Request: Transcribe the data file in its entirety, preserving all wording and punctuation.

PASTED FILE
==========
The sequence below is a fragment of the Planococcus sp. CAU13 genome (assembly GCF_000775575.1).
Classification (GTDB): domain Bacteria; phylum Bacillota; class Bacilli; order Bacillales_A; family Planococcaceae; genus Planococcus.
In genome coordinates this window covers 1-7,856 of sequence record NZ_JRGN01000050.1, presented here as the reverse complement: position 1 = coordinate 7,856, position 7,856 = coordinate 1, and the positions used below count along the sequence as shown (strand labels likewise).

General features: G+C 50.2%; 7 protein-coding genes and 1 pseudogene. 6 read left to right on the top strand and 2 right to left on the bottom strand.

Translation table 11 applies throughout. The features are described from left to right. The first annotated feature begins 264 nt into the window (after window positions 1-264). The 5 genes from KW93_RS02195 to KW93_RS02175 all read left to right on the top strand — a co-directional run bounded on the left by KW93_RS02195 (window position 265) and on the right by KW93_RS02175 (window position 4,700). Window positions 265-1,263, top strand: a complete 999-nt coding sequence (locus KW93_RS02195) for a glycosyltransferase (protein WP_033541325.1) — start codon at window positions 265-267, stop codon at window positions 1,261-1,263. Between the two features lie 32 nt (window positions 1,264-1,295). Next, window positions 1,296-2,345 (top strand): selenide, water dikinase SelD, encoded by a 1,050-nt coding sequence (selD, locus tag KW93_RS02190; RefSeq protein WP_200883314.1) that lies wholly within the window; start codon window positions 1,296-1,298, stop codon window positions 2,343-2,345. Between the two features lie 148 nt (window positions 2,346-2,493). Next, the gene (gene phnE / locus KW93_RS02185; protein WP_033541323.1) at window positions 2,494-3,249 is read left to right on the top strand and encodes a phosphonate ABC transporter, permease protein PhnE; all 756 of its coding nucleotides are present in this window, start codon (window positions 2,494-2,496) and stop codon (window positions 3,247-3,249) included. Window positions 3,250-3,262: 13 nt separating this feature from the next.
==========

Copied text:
The sequence below is a fragment of the Planococcus sp. CAU13 genome (assembly GCF_000775575.1).
Classification (GTDB): domain Bacteria; phylum Bacillota; class Bacilli; order Bacillales_A; family Planococcaceae; genus Planococcus.
In genome coordinates this window covers 1-7,856 of sequence record NZ_JRGN01000050.1, presented here as the reverse complement: position 1 = coordinate 7,856, position 7,856 = coordinate 1, and the positions used below count along the sequence as shown (strand labels likewise).

General features: G+C 50.2%; 7 protein-coding genes and 1 pseudogene. 6 read left to right on the top strand and 2 right to left on the bottom strand.

Translation table 11 applies throughout. The features are described from left to right. The first annotated feature begins 264 nt into the window (after window positions 1-264). The 5 genes from KW93_RS02195 to KW93_RS02175 all read left to right on the top strand — a co-directional run bounded on the left by KW93_RS02195 (window position 265) and on the right by KW93_RS02175 (window position 4,700). Window positions 265-1,263, top strand: a complete 999-nt coding sequence (locus KW93_RS02195) for a glycosyltransferase (protein WP_033541325.1) — start codon at window positions 265-267, stop codon at window positions 1,261-1,263. Between the two features lie 32 nt (window positions 1,264-1,295). Next, window positions 1,296-2,345 (top strand): selenide, water dikinase SelD, encoded by a 1,050-nt coding sequence (selD, locus tag KW93_RS02190; RefSeq protein WP_200883314.1) that lies wholly within the window; start codon window positions 1,296-1,298, stop codon window positions 2,343-2,345. Between the two features lie 148 nt (window positions 2,346-2,493). Next, the gene (gene phnE / locus KW93_RS02185; protein WP_033541323.1) at window positions 2,494-3,249 is read left to right on the top strand and encodes a phosphonate ABC transporter, permease protein PhnE; all 756 of its coding nucleotides are present in this window, start codon (window positions 2,494-2,496) and stop codon (window positions 3,247-3,249) included. Window positions 3,250-3,262: 13 nt separating this feature from the next.